A goods and services tax (GST) ministerial panel, led by Assam finance minister Himanta Biswa Sarma, is not supporting a proposal for a sugar cess to compensate cane farmers. It does favour a rate reduction on ethanol, from 18 per cent now to 12 per cent.
The panel will wait for the Attorney General’s opinion before taking a view on whether it is constitutionally possible to levy a separate cess under GST for sugar. The report will be put before the GST Council at a meeting scheduled on July 21. The five-member panel also has Uttar Pradesh finance minister Rajesh Agrawal, Maharashtra’s Sudhir Mungatiwar, Kerala’s Thomas Isaac and Tamil Nadu’s fisheries minister, D Jayakumar.
The Group of Ministers (GoM) feels that after fixing a Minimum Support Price for sugar at Rs 29 a kg, payment arrears due by mills to cane farmers have come down by Rs 50 billion, to Rs 180 billion. “Considering this positive development, we do not think there is a case for levying cess on sugar at the moment,” said Sarma on Wednesday.
However, the GoM might look at the option of levying a one per cent agriculture cess on luxury goods. Proceeds from the levy, estimated at Rs 67 billion a year, would flow into a separate fund to be utilised for this sector. The panel had looked at some ways to raise revenue for sugarcane farmers. Such as restricting the imposition of a cess to luxury or demerit items or whether to go for a one per cent GST rate hike across all slabs, for farmers’ welfare.
The GST Council in its meeting on May 4 took up the proposal from the ministry of food and public distribution to impose a sugar levy of Rs 1 a kg to compensate sugarcane farmers. This evoked protest from the governments of Kerala, West Bengal, Karnataka and Andhra Pradesh. The committee was constituted to deliberate on the matter.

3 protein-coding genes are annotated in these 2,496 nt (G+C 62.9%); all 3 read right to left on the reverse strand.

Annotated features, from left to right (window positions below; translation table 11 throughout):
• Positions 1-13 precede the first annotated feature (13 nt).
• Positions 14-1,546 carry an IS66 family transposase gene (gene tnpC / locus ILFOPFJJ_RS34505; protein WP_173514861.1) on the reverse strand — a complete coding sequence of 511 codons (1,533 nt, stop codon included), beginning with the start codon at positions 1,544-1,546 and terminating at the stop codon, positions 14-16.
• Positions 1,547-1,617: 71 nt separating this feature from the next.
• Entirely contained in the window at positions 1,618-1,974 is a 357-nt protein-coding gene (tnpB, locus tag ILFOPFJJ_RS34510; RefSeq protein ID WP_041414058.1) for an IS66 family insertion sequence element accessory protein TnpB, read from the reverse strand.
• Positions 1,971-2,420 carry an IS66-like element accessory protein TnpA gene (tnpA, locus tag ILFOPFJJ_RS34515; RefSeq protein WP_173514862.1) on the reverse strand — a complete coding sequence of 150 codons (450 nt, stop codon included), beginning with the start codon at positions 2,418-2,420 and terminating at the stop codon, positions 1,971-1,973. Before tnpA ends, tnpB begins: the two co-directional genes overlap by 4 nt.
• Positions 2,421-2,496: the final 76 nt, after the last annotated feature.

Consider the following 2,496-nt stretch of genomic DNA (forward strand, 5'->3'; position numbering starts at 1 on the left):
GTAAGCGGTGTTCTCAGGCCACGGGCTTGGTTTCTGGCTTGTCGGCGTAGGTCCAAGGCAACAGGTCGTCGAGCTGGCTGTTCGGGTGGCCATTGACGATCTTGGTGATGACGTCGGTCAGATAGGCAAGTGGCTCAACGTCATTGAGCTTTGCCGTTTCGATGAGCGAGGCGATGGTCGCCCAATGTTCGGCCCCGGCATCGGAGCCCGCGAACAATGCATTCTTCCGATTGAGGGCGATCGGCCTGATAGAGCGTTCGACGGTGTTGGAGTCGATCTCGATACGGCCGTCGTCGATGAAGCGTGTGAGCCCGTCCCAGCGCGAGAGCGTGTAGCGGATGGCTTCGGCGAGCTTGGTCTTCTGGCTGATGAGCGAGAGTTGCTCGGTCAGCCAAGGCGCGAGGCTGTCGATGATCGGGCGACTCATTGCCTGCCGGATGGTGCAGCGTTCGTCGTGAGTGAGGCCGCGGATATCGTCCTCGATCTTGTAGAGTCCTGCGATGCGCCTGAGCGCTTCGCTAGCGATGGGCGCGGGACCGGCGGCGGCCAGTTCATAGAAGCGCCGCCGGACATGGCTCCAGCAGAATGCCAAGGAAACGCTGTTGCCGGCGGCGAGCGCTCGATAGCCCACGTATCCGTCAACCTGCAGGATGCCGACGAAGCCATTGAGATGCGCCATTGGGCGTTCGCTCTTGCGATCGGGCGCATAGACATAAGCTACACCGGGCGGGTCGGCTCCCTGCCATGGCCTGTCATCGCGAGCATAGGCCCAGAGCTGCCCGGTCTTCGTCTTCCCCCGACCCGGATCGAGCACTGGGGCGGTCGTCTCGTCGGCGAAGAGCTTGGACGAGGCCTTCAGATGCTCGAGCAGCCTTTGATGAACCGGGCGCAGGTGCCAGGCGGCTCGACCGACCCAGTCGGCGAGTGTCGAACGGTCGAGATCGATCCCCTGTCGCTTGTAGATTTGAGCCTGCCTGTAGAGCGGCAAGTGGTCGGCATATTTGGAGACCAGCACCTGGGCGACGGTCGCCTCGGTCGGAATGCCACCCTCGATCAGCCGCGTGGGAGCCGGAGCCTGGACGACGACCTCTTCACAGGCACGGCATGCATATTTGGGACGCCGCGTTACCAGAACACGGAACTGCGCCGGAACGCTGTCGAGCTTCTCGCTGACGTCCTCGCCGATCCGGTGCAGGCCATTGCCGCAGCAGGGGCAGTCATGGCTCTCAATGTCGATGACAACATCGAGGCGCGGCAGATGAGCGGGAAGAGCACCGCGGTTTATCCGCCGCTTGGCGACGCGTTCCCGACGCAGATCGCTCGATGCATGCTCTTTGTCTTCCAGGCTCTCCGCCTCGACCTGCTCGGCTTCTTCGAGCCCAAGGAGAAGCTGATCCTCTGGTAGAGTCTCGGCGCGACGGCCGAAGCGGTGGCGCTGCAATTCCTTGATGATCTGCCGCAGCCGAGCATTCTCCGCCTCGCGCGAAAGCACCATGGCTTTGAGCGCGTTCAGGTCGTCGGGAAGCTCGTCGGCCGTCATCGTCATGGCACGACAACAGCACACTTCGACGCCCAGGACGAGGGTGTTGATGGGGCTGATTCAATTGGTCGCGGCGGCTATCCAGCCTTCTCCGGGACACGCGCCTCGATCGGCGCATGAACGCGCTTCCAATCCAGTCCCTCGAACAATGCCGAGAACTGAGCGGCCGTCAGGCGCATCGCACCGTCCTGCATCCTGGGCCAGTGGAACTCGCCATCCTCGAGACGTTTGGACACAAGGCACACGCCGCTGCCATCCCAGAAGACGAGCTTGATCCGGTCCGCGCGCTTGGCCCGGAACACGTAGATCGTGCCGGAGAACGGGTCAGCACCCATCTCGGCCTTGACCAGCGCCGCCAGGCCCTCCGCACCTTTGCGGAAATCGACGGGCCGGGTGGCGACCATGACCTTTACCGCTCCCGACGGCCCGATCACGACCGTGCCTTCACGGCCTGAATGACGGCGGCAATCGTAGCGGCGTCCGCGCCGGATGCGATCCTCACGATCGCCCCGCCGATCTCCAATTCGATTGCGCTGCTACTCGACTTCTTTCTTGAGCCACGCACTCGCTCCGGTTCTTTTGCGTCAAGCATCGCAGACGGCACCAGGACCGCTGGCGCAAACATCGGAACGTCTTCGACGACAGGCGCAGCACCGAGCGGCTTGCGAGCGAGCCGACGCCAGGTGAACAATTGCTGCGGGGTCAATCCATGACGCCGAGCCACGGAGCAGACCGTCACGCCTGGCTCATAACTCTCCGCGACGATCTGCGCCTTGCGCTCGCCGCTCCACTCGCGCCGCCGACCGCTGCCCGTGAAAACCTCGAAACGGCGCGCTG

As many as 13 different cesses had been abolished to bring in GST — Swachh Bharat cess, rubber cess, Krishi kalyan cess, tea cess, etc. “The Central Government has taken this step in stages, so that it is easier to fit various goods and services in different tax slabs for GST,” IT had said last year.
“Imposition of a specific sugar cess could open the floodgates for other commodity-specific cesses which were subsumed just a year before. While GST is a key revenue generator, it should not be used as a tool to alleviate sector/commodity related issues, as that would lead to significant changes in the GST structure,” said M S Mani, partner at consultancy Deloitte India.
Prior to GST rollout on July 1, 2017, a cess was levied and collected under the Sugar Cess Act, 1982, to finance the Sugar Development Fund.